This is the look you get when your already pretty-darn-happy child takes her brand new bathing suit out for a test drive.
Archive for the ‘California’ Tag
We’ve been to Palm Springs twice and each time we rented a house with a pool, not as much for the adults as for the kids. The only challenge is that sometimes it’s hard to separate the kids from the pool like say, for example, if you want to take them hiking in Joshua Tree National Park.
Winter has finally arrived in Edmonton. We’ve been enjoying unseasonably warm weather up until this past Sunday when temperatures began a very steep decline. Less than 10 days ago, it was 10C and we barely had any snow. We have a bit more snow now, but the mercury has dropped 40C to -30C. As I type, there is an extreme wind chill warning in effect that says the temperature (with wind chill) may drop past -50C tonight!
Despite this chilly news, I was actually out shooting yesterday. Now that we finally have a bit of snow, I’m ready for some winter photography even at -30C. Other than my cold extremities, the main challenge for cold weather shooting is my camera batteries. They don’t last long when exposed to these kinds of temperatures. I’ve learned to keep one or two spare batteries in an inside pocket to stay warm. When the camera in the battery gets too cold to function, I swap it for a warm one and tuck the cold one away. With this approach, my batteries will last longer than I will.
While I build up a few winter images, I’m not quite done with the shots from Palm Springs. Here’s one of an abandoned structure in Indian Canyons.
Dramatic title, I know, but look at those spikes surrounding this young joshua tree! Seems a bit like overkill in the whole natural self-protection department.
I was reading a wise post over at FATman Photos today about photographing landscapes and how maybe, just maybe, we didn’t always need to shoot our landscapes tack sharp from front to back. Luckily, I had prepared this image, from Joshua Tree National Park, earlier.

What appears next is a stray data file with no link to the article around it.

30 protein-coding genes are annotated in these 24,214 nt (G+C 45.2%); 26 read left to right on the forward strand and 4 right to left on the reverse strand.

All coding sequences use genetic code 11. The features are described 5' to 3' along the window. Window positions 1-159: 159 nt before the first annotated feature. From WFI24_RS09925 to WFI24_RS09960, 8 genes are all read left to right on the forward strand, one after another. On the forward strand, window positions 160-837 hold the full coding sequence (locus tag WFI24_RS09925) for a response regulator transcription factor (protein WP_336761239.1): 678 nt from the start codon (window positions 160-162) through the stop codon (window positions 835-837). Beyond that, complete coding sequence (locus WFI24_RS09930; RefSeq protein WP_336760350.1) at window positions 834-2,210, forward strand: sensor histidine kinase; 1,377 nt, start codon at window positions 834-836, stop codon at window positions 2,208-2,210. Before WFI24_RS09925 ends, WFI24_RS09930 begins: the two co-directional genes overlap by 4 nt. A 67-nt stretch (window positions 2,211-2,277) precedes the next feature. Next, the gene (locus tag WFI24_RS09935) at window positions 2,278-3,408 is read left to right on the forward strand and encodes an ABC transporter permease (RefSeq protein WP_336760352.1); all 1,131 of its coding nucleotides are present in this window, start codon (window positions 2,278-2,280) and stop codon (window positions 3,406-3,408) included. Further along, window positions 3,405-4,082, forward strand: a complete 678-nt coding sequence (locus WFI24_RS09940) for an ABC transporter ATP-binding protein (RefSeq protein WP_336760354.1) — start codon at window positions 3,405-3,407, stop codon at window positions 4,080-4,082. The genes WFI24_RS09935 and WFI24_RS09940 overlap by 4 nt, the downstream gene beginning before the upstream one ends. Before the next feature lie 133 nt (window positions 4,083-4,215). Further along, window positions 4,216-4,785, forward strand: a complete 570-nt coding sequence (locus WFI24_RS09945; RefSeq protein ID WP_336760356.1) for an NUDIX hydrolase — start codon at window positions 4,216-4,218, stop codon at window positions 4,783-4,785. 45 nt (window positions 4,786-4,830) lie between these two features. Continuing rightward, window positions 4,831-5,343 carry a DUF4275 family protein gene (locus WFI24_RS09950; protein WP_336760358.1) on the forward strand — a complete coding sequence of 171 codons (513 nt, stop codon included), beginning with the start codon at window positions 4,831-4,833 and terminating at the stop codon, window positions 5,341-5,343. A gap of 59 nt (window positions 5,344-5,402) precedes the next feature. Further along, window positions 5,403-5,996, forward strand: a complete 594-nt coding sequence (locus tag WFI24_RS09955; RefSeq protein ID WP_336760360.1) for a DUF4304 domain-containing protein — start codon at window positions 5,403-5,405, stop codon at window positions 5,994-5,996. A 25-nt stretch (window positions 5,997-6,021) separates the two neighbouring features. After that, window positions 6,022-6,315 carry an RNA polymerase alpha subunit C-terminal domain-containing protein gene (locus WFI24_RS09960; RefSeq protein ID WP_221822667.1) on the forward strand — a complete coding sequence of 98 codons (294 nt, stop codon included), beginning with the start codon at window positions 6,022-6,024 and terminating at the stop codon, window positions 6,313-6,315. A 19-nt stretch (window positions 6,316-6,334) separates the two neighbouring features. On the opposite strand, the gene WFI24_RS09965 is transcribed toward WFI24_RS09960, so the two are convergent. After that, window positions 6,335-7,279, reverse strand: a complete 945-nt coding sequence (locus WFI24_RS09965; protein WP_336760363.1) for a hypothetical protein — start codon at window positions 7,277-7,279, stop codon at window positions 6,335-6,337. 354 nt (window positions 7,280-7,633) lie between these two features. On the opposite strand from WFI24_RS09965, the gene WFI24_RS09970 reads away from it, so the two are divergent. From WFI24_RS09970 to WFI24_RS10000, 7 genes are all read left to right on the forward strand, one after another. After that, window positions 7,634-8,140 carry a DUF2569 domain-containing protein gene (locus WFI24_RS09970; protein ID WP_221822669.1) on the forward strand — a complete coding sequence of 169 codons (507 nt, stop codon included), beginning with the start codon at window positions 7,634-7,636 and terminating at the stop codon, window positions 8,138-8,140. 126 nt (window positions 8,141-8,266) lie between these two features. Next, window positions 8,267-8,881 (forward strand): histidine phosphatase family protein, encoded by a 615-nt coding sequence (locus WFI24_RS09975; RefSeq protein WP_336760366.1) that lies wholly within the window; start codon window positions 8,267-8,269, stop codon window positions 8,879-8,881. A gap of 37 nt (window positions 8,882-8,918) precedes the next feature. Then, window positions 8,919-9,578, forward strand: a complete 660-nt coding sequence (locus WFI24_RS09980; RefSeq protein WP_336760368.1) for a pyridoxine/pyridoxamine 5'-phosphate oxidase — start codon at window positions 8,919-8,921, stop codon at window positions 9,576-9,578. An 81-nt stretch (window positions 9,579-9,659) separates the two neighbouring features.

Ok, so obviously this isn’t the picture I missed. It’s hard to miss pictures of rock climbers in the park. Climbers are everywhere. These crazy rock formations pop up all over the landscape and there seem to be climbers and almost all of them.
The picture I missed was of the tight-rope walker. A group of people had stretched a rope between two of these rock formations and as we were driving past, one brave soul was walking across this rope. The sun was behind him so he was silhouetted. It was a stunning sight – big dark rocks, a rope, and a lone tight-rope walker silhouetted against a brilliant blue sky. In the right position, I’m sure I could have captured the sun peaking through.
The problem was that I didn’t have a telephoto with me and he was too far away for the lenses I had. Best I could do was a 100mm and the person was too small by far. I didn’t want to lug my big lens with me on this trip so I left it at home. I wouldn’t have used it on any other occasion, but it would have been worth all the hassle just to get that shot.
The 789,745 acres of Joshua Tree National Park overlap into two deserts, the Mojave and the Colorado. The Colorado covers the lower elevations to the east with the upper elevations in the Mojave Desert. The park is an easy one-hour drive from Palm Springs. It costs $15/car and that gets you a seven-day pass. With a seven-day pass, you can’t go just once. I managed to drag my family up twice!